Just ahead of us is the oar locker. The bush, while lush and green has still just a few of the markers that tell you this could be an uncomfortable place to be in winter.

Initially we’re just a few metres above the lake, with lots of good views out and across.

This has obvious value and it’s smooth surface looks well used.

These dracophyllum have a tougher air about them, leaner and meaner than their softer cousins in the Waitakeres.

You can see the track has changed somewhat from the pre-shelter motorway. You do have to watch your feet, but overall it’s still open track and easy going.

A shrubby mingimingi is also showing signs that life is not all beer and skittles, but early growth is already on the way.

The bush opens out some along here, with not very much to show between moss at the bottom and big trees at the top

I pull my tummy in and ease my way through

This is a bit more of a challenge and I opt for a small detour.

Low branch!

From time to time a particular perspective or a combination of trees commands my attention in a way that is difficult to describe or comunicate. This is when I take a minute to stop and simply soak up the picture.

Then it’s on towards the Ruapani Junction where we have arranged to stop for lunch. Miranda is looking to stride out a bit. She has the prospect of a walk up Tongariro with Dan immediately in front of her in a day or two and she wants to make sure she is fit enough.

Ruapani Junction is a reasonable fatman goal for a day’s walk in and out. Along the way a bit we are passed by an energised Scot who is loping along at a fast jog. He makes the hut around 4.30pm and then turns around to jog back. We learn later that he got back to Aniwaniwa very late with a blistered foot, which stuffed up his ETA considerably. He wasn’t dressed for cold weather, but he wasn’t expecting to be out after dark.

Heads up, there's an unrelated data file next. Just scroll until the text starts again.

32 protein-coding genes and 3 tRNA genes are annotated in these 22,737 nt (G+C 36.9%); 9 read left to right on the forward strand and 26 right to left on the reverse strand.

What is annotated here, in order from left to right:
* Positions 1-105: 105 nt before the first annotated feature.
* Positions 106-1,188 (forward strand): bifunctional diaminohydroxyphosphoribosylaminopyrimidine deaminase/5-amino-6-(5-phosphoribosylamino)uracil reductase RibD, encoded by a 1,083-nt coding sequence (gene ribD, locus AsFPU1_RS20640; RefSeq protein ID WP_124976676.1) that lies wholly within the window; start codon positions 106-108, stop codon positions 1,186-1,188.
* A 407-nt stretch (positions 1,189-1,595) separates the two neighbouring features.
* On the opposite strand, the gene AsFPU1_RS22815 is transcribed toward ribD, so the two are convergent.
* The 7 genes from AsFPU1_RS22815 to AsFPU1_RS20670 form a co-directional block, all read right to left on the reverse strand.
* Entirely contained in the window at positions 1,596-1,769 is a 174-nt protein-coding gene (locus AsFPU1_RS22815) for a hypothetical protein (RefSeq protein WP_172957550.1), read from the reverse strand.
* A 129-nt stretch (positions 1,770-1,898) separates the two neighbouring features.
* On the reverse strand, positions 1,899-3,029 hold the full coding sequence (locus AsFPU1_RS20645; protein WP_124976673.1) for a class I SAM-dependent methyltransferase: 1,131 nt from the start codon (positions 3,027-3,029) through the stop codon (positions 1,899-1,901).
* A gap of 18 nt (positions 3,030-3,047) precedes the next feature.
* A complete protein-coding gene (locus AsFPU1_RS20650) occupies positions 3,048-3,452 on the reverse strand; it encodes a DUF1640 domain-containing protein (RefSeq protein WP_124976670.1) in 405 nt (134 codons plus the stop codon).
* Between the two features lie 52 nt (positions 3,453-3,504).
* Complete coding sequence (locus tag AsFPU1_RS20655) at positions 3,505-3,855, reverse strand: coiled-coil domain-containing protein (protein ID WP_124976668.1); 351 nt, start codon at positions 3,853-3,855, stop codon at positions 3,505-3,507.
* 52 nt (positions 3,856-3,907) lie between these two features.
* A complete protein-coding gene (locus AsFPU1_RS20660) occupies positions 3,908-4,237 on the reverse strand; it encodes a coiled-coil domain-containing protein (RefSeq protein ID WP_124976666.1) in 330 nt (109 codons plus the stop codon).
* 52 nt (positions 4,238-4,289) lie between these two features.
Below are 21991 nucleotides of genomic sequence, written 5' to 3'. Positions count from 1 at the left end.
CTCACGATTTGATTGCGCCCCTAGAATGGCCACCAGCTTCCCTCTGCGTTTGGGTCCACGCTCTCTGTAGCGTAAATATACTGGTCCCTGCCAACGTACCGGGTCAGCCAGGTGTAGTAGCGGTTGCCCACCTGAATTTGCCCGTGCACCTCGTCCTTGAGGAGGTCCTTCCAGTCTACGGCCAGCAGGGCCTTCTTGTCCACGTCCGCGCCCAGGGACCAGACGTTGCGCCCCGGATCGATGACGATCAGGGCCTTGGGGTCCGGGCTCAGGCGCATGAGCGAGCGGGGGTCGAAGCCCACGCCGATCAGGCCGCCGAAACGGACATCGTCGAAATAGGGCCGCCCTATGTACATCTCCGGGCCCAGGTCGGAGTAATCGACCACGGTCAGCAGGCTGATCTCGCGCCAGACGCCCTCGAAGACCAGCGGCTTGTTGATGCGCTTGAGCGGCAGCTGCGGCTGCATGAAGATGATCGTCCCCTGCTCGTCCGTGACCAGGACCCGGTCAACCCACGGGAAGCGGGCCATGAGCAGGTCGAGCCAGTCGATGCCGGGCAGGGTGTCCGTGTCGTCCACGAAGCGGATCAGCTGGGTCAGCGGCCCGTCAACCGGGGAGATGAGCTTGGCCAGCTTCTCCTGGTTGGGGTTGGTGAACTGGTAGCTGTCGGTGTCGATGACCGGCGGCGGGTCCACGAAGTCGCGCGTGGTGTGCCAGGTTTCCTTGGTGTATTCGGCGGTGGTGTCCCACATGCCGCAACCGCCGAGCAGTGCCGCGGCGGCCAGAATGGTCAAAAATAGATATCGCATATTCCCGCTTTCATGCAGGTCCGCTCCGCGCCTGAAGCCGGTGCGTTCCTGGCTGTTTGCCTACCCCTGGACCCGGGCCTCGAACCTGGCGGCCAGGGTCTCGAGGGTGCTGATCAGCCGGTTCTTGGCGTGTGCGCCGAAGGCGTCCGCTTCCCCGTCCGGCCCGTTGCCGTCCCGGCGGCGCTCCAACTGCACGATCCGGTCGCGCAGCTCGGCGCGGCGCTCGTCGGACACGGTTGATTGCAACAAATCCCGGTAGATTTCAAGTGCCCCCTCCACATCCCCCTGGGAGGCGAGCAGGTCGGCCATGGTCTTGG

Out of assumptions like these are emergencies created. The DoC officer who asked after our preparations had seen many others like him who take the bush lightly. They waste a fair amount of DoC time.

On the other hand, for guys like the “Kingston Flier” on the Heaphy Track, years of experience have enabled him to earn a living jogging the track. He delivers you to the track start, takes your car and drives to the other end, then jogs along the track, delivers your keys and continues on his way. We took 6 days but to a competent distance runner its about one and a half marathons.

This is, I think, a species of Uncinia, the hook grass that carpets much of the goblin forest on the track up to Panekiri Hut above Lake Waikaremoana. The fern immediately beside it is also a creature of the goblin forest. Both of them send messages about cold winters.

Speaking about the goblin forest, here’s a tree that, given a beard of lichen, would not be out of place there either.

I carry on. I am starting to get a bit peckish and grab another piece of biltong. I don’t know how accurate it is but the (Zone Diet) theory goes that if you have a protein snack instead of a heavy carb snack, your body gets “permission” to use some of it’s fat stores. Maybe. I nearly always lose about 3kg minimum over a week or so solid walking. Probably the most pleasant way to lose weight that I know…

The way that the light changes in beech forest is quite remarkable.

A tree stump to the side of the track sports a striking looking creamy fungus. It’s about 15cm across.